Of course, every single one of these issues exists with irregular support, and some perhaps even in greater measure. However, the real issue is with biblical foundations. As pious as a rejection of salaries may sound, it lacks any such grounding, and so it should not bind the conscience. Never does the Bible actually forbid salaried ministry.
The conclusion that ministers should not be salaried likely represents a well-meant attempt to grapple with the Bible’s strong prohibitions against the sale of ministry. However, the Bible nowhere distinguishes between regular and irregular funding; instead it distinguishes between reciprocity and colabor; sale and support.
Should a minister’s regular paycheck then be counted as reciprocity or colabor? Certainly, a man could go about his duties with a mercenary mindset, and the people could give with the same heart. These would all run afoul of the biblical ethic. Yet if the people of God promote the proclamation of the gospel—a few giving their time and skill in teaching, the rest giving their funds—this is clearly a joint venture. That is why John calls those who give to missionaries “fellow workers for the truth” (3 John 7-8).
Third, ministers may receive honorariums. Our concern for the support of preachers and other ministers does not end with those firmly installed in a congregation, but extends even to those who may work temporarily with various congregations.
So what is an honorarium? In the New Testament, the term “honor” frequently denotes “price” or “value” (cf. Matt. 27:6–9; Acts 4:34; 5:2–3; 1 Tim. 5:17). Similarly, we use the word “honorarium” to speak of a sum given to a speaker. These may have the shape of commercial transactions—one providing the other with a service in exchange for a fee—but such a shape is not necessary.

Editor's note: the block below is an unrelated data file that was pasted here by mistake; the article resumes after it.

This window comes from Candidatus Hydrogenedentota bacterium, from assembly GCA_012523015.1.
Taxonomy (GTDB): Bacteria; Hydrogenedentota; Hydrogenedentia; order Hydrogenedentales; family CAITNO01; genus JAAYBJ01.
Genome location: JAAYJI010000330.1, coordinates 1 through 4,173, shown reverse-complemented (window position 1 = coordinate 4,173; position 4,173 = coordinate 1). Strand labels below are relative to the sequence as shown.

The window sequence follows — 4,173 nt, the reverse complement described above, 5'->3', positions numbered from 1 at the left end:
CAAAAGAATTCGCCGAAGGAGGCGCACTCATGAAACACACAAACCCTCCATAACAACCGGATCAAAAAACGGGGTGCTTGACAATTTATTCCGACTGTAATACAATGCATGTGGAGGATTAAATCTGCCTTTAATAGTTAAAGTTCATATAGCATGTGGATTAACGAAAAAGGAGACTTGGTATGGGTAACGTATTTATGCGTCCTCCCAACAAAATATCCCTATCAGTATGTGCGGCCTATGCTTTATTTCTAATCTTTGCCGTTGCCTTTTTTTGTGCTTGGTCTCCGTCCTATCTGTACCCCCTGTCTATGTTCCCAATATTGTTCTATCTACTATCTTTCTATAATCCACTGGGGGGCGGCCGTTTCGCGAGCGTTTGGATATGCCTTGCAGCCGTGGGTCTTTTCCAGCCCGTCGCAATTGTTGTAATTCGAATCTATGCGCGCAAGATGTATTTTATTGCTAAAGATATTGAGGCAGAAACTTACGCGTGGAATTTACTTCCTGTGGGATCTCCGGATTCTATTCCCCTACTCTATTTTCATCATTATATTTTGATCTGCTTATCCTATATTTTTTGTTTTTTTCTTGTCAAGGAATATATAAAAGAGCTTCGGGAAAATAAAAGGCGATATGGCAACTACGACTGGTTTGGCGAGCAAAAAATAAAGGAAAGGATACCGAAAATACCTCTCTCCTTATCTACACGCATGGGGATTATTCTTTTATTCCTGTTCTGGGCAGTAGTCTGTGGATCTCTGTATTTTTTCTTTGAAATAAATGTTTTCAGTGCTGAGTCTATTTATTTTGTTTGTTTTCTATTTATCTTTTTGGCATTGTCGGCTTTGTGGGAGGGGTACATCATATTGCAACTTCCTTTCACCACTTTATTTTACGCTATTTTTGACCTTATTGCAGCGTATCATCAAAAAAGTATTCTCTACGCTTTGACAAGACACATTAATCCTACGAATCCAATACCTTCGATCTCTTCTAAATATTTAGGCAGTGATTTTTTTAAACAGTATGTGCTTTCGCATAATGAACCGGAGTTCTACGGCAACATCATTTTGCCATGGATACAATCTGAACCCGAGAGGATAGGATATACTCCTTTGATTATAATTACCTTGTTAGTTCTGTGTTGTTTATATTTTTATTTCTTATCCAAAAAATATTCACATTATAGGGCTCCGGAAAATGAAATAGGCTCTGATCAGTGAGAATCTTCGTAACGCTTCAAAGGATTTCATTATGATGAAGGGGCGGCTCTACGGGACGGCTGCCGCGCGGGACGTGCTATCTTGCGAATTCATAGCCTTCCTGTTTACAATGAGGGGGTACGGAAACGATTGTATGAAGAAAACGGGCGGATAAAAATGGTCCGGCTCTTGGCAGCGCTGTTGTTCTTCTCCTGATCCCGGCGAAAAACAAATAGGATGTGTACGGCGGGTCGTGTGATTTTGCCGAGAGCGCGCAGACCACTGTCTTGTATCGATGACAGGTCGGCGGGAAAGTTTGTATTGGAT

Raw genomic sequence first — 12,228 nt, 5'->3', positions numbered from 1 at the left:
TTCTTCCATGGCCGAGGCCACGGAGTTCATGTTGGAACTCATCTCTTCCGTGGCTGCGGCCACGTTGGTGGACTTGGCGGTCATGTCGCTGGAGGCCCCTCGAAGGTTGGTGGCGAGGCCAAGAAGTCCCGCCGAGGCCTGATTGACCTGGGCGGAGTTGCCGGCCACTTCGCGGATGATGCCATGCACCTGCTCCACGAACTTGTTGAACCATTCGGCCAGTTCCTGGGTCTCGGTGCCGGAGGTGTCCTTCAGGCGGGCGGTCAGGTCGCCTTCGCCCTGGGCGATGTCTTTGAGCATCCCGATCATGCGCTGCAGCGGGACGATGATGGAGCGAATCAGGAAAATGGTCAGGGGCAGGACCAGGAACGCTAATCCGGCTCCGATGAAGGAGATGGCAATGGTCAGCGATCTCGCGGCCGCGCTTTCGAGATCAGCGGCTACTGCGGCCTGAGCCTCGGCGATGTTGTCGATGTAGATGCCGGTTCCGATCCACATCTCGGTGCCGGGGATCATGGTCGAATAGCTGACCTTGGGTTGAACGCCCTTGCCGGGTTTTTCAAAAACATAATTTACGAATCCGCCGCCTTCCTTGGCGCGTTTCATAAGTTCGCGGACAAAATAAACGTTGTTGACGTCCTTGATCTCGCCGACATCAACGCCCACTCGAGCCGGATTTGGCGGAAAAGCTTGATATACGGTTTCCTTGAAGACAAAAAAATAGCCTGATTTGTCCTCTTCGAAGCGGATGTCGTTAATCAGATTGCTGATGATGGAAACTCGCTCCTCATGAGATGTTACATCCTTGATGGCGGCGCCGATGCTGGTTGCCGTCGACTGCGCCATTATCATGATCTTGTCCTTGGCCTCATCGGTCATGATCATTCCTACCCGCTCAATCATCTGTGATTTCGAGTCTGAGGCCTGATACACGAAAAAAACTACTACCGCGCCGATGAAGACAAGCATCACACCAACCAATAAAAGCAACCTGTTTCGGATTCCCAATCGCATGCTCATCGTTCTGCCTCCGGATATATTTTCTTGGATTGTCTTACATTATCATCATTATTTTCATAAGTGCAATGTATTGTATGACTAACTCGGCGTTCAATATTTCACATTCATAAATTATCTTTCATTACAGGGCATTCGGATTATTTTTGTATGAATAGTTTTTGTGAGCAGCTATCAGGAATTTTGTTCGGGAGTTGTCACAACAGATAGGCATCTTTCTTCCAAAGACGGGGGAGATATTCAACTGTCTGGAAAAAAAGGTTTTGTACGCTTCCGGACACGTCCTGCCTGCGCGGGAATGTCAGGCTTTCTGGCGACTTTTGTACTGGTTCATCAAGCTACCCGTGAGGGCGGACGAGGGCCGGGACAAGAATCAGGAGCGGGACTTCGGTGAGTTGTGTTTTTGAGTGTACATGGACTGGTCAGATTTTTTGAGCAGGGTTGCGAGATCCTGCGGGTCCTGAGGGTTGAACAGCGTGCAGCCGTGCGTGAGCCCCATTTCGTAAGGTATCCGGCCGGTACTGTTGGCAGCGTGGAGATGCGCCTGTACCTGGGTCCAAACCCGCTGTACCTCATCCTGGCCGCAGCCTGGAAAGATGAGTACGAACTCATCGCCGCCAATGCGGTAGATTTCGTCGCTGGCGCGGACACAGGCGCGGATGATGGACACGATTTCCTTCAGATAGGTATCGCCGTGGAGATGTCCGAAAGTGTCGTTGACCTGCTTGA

Used rightly, honorariums may be regarded as a fruitful means of supporting interim preachers and teachers. If the purpose of a church is to gather for the collective worship of God in the preaching and hearing of the Word, the congregation and preacher work toward the same end. Anchored by a mutual desire to properly honor God, a church provides an honorarium as an act of colabor. If a regular preacher receives from his church in coordination with his labors among them, then a visiting preacher may do the same. This is why Paul could acknowledge that Peter was able to arrive at Corinth and receive financial support for his work there (cf. 1 Cor. 9:5).
Ministers should take special precautions not to transgress the Bible’s ethic of ministry fundraising. However, if we forbid what the Bible permits and even commends, we wander into the realm of legalism, harming ourselves and others. Let us not sell ministry, but let us encourage its support to the fullest!
The term “tent-maker” comes from Paul’s work in a trade in order to fund his church-planting efforts (Acts 18:1-4). ↩︎
Menno Simons, The Complete Work of Menno Simon (John F. Funk / Brother, 1871), 2.340–350. ↩︎
George Müller, A Narrative of Some of the Lord’s Dealings with George Müller (James Nisbet & Co., 1881), 68–69. ↩︎